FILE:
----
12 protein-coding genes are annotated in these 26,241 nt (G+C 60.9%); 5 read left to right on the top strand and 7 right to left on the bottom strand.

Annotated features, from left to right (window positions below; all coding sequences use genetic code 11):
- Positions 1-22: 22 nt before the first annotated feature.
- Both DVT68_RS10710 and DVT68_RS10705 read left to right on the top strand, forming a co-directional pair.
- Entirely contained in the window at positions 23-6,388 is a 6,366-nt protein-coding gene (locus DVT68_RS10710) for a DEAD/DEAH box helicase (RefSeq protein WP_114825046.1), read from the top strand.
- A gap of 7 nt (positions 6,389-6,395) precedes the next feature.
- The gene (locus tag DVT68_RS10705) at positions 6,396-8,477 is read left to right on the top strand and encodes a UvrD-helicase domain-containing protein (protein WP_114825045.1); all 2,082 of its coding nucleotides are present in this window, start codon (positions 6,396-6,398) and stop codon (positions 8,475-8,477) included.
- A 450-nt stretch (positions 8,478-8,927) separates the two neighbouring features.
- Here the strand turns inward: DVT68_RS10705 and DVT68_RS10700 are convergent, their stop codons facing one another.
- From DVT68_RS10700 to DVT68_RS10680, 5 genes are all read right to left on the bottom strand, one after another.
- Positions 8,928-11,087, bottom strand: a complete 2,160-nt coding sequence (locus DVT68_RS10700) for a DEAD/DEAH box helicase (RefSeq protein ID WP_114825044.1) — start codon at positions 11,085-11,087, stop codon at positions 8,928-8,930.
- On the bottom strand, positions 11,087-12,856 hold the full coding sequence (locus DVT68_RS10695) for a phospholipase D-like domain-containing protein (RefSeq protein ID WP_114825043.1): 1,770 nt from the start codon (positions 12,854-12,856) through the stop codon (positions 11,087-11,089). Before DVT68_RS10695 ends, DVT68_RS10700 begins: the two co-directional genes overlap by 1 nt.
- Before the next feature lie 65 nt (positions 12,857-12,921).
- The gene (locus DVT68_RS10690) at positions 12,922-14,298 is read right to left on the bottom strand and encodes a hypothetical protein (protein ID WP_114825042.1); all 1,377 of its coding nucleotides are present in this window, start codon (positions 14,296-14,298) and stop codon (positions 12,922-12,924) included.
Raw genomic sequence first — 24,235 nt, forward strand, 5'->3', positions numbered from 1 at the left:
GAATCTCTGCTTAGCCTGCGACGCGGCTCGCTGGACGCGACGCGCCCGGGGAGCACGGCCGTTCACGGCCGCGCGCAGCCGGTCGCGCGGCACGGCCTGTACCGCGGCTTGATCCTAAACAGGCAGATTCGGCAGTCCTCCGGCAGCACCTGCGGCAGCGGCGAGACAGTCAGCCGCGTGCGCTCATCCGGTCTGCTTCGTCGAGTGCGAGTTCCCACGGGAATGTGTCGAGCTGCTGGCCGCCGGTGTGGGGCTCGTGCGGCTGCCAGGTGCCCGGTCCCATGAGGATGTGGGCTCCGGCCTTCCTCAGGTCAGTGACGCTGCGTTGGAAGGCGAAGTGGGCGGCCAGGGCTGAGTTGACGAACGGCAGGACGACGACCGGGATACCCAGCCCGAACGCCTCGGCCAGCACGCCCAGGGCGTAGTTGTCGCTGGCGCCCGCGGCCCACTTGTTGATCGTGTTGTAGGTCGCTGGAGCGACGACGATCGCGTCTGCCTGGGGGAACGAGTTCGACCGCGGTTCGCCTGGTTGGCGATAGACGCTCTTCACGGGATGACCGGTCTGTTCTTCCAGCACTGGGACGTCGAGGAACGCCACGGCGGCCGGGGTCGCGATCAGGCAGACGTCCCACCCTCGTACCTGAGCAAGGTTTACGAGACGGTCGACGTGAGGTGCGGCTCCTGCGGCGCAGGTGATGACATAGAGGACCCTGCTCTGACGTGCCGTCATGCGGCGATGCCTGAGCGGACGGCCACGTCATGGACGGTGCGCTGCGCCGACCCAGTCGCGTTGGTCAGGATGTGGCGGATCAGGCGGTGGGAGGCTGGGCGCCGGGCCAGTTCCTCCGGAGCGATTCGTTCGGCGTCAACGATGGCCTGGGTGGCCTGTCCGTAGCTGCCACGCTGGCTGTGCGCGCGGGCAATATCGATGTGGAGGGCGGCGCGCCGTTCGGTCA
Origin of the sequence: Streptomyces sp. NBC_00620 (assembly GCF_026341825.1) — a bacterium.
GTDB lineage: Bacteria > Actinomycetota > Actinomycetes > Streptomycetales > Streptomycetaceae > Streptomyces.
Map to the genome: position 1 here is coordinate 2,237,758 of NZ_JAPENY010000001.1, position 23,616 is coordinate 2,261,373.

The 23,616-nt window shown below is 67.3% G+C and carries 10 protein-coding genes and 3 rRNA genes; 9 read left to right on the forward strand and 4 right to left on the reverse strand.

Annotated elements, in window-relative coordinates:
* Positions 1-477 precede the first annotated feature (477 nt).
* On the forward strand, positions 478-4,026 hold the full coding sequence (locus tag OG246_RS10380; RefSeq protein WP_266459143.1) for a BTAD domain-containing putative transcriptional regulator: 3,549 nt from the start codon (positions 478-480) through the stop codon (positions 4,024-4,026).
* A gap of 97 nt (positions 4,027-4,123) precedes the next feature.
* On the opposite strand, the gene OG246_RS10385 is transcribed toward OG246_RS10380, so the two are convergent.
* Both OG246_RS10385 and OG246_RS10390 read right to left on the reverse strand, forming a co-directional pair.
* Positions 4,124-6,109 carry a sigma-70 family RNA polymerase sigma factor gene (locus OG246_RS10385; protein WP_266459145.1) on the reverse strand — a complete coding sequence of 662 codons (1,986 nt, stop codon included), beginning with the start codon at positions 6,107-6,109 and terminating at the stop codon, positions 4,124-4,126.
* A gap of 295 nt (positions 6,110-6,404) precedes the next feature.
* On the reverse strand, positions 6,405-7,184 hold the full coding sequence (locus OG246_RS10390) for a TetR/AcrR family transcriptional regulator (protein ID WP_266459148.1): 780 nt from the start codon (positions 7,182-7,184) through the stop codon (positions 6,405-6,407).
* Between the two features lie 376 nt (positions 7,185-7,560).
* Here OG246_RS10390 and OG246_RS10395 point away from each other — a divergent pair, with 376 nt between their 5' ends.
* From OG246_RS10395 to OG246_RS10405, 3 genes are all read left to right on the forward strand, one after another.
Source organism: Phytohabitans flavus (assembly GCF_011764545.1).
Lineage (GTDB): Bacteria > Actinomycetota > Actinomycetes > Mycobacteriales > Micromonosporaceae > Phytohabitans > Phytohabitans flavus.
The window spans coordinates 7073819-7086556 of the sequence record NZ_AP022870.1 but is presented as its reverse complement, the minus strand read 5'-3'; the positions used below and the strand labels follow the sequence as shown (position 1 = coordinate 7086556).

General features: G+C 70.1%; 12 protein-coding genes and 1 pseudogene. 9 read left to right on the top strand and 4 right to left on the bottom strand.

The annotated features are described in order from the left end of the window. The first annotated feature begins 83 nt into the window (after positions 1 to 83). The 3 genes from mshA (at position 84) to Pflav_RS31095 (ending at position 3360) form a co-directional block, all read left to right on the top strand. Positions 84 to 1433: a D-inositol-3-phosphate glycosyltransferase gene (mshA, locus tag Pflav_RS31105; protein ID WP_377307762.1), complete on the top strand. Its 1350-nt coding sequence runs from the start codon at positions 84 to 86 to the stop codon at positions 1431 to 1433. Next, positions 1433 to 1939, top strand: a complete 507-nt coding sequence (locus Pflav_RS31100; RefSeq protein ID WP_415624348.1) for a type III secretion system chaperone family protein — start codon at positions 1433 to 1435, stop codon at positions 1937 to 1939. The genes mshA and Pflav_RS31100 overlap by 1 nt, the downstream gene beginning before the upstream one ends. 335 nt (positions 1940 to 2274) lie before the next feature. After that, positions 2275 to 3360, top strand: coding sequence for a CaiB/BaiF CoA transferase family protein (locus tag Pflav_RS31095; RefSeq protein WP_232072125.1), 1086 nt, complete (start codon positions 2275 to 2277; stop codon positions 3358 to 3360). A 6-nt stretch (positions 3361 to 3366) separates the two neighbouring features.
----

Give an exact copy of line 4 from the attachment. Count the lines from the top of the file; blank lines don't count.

- Both DVT68_RS10710 and DVT68_RS10705 read left to right on the top strand, forming a co-directional pair.